Speaking Clearly

Openness can build credibility with the public—and your own employees.

by Kate Pavao, November 2008
“American corporations are showing a lot more interest in the issues of candor, integrity, ethics, legal compliance, and full disclosure,” says James O’Toole, the Daniels Distinguished Professor of Business Ethics at the University of Denver’s Daniels College of Business.


That’s why O’Toole joined with leadership experts Warren Bennis and Daniel Goleman to write Transparency, a series of three interconnected essays shedding light on these touchy topics. Profit spoke to O’Toole to get advice for executives looking to bring more openness and honesty into their organizations.

Profit: Why is transparency so important right now?

O’Toole: At first, I was pretty skeptical about the term because it sounded like just another buzzword. But it’s become clear to me over the last few years that it really is a very useful word. This is thanks to Enron and WorldCom and everything that led to Sarbanes-Oxley, and the increased use of the internet, particularly the growth in blogging. It’s become very clear not only that companies should not keep secrets but that they can’t.

Profit: You write that creating a culture of candor is about more than open door policies, an ombudsman, and whistle-blower protection. What are some of the other things that executives should do?

O’Toole: Those things all help. But what we have found is that the people at the top of the organization have to set the tone. Day in and day out, executives must demonstrate to their employees that they are open to bad news, that they are listening to people who have important news, and that people are not going to be punished when they bring ideas or criticism—or even bad news—forward. It takes a tremendous amount of trust before people are really willing to speak up.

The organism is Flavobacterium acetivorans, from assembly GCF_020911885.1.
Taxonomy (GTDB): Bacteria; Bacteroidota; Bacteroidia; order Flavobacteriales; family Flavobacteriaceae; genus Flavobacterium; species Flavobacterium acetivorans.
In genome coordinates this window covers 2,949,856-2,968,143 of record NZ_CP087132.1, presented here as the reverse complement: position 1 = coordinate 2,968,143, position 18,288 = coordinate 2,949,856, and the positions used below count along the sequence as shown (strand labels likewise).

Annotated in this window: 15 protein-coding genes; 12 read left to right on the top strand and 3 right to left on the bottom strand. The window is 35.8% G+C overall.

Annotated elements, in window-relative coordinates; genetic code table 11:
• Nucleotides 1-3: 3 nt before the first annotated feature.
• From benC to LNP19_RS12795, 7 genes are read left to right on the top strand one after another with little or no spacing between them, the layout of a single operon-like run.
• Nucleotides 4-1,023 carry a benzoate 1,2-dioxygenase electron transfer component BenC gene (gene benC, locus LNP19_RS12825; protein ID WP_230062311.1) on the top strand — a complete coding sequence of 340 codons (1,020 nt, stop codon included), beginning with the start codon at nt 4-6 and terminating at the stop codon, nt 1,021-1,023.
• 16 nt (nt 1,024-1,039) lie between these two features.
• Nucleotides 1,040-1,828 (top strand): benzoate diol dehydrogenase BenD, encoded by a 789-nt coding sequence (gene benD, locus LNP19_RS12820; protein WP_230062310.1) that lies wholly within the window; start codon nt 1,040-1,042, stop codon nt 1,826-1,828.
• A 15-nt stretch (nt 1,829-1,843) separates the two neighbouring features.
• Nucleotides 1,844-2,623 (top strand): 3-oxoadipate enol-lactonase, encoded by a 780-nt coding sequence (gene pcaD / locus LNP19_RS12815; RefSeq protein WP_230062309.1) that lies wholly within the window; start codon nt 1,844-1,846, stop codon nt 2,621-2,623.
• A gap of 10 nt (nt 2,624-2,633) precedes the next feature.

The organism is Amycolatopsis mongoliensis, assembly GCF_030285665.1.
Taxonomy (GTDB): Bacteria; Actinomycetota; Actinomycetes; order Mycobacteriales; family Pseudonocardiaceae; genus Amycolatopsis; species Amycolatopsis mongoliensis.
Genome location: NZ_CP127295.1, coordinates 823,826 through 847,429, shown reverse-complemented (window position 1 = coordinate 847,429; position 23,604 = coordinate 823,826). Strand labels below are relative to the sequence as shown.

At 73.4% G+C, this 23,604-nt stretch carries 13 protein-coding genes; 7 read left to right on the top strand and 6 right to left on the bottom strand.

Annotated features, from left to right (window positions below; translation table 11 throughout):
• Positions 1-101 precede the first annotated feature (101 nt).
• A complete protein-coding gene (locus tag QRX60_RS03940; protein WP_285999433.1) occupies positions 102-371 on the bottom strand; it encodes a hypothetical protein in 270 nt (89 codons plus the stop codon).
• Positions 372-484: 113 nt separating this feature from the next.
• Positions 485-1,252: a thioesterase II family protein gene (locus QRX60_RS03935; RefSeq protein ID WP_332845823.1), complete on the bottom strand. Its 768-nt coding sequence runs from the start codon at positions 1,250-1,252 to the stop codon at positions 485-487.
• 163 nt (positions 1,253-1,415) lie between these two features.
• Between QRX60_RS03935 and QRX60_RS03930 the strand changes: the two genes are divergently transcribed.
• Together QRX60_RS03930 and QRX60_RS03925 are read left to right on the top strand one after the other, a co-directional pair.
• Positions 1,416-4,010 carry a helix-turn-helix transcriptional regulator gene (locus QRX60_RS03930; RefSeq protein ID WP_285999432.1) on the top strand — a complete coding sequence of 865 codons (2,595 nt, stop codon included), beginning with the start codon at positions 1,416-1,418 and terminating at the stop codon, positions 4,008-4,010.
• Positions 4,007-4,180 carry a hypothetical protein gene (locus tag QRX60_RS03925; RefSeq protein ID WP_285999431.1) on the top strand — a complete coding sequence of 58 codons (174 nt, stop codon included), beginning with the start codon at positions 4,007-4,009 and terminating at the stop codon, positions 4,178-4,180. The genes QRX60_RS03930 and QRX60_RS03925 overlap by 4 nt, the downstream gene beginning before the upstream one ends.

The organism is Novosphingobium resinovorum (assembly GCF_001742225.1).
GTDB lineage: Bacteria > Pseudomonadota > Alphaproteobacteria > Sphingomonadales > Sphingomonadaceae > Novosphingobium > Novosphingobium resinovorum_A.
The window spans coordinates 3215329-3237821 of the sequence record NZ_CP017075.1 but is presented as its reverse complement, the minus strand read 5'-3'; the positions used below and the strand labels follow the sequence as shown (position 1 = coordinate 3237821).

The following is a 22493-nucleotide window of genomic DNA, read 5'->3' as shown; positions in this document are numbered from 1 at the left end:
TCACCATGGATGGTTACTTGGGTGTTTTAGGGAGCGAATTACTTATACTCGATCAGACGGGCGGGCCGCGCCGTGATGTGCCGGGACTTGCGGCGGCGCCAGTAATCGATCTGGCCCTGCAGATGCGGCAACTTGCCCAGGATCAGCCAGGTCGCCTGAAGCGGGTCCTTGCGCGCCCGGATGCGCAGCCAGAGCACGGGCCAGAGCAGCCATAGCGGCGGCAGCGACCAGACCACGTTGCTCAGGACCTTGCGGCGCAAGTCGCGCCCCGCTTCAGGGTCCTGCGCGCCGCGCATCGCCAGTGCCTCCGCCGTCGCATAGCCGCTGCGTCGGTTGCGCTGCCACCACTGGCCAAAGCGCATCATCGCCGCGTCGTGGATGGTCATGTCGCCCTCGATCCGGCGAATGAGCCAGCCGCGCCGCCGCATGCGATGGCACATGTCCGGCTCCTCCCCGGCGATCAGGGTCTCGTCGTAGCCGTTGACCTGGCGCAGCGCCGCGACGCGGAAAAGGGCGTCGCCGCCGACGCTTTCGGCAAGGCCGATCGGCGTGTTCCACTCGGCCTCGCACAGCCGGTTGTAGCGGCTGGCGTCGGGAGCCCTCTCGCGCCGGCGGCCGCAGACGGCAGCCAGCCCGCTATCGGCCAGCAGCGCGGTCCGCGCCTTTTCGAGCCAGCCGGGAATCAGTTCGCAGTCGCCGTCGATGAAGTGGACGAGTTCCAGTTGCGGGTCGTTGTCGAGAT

In the book, we talk about Kent Thiry, the CEO at DaVita, a kidney dialysis company. Basically, he manages by going out to his people, to his customers, his employees, his suppliers, and even ex-employees and saying, ‘Give us any information that you can, give us candid feedback, because that’s the only way we know for sure that we’re getting the truth.’

Profit: If executives can change only one aspect of their management style, what should it be?

O’Toole: It starts with what Jack Stack, the CEO at SRC Holdings, calls “open book management.” What this means is that leaders have to understand there are very few secrets that need to be or should be kept in an organization. The only legitimate secrets are those having to do with individual privacy, or the development of a new product or strategy. When people understand what’s going on and why it’s going on, trust tends to be greatly increased.

Also, if all the financial and managerial information is available to everyone in the organization at all times, people at the top cannot cheat. If everybody has access to the company’s numbers, all those Sarbanes-Oxley internal auditing requirements go away. Companies actually could save the millions of dollars it costs to do an internal audit just by making the numbers available.

Profit: In the book, you draw from government and history—even from legends—to demonstrate why transparency matters. Why go beyond businesses to make your point?

O’Toole: What we want to communicate is that a lack of transparency isn’t a product of capitalism or American corporations or businesspeople who are bad. It is part of a long-standing problem having to do with human nature and particularly the nature of humans in groups, of people at the top trying to hoard information or not listening to the people who have the information they need. We have 2,500 years of Western history in which there is example after example of this. What we have to do is go after the problem and explore ways to create transparency and create a culture of candor. If a conscious effort is not made, it will not happen.


Kate Pavao is a freelance writer based in Northern California and a frequent contributor to Profit.
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